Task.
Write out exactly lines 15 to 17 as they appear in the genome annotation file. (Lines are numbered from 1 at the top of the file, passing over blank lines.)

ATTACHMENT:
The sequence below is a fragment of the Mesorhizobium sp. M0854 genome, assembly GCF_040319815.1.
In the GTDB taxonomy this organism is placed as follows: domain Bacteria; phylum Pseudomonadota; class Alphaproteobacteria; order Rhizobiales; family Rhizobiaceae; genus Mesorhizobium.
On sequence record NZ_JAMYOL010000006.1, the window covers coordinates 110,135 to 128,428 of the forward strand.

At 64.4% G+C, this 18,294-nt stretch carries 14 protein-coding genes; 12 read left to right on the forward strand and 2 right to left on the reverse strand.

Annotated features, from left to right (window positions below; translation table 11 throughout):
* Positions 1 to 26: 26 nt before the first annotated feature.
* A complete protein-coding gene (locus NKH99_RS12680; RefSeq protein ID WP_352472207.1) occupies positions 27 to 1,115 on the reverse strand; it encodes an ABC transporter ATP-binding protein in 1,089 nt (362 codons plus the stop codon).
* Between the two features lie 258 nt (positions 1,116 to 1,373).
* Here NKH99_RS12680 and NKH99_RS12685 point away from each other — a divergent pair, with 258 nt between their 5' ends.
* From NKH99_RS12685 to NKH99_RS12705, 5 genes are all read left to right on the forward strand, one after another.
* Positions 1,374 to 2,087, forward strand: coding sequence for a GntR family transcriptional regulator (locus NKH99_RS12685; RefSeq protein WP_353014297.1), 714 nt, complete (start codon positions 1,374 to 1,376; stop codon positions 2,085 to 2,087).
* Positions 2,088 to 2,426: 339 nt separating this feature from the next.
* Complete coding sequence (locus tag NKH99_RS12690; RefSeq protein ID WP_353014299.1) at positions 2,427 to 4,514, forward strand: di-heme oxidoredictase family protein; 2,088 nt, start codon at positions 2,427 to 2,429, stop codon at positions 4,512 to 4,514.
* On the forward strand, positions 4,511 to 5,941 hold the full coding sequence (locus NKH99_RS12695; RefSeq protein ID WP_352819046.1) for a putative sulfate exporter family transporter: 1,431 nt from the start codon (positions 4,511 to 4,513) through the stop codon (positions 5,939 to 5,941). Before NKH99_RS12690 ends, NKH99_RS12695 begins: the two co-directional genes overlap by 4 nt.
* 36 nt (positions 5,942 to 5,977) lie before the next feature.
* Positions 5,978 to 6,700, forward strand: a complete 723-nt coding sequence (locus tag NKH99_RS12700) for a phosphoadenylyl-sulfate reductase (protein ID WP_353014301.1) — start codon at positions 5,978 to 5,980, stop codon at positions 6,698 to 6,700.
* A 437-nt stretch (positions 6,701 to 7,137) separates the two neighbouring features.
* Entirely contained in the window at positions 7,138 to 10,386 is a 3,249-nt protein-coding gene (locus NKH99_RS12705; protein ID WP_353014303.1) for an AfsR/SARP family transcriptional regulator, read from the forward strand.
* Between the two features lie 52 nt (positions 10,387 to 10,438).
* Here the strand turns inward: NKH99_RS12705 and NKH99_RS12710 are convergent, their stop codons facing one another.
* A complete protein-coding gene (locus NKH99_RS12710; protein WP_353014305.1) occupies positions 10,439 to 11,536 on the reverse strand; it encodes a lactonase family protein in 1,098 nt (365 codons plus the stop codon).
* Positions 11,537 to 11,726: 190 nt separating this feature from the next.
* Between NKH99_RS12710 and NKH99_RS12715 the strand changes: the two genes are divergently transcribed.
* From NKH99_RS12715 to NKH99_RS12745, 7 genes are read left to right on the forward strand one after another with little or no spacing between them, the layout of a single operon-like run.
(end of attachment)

* 36 nt (positions 5,942 to 5,977) lie before the next feature.
* Positions 5,978 to 6,700, forward strand: a complete 723-nt coding sequence (locus tag NKH99_RS12700) for a phosphoadenylyl-sulfate reductase (protein ID WP_353014301.1) — start codon at positions 5,978 to 5,980, stop codon at positions 6,698 to 6,700.
* A 437-nt stretch (positions 6,701 to 7,137) separates the two neighbouring features.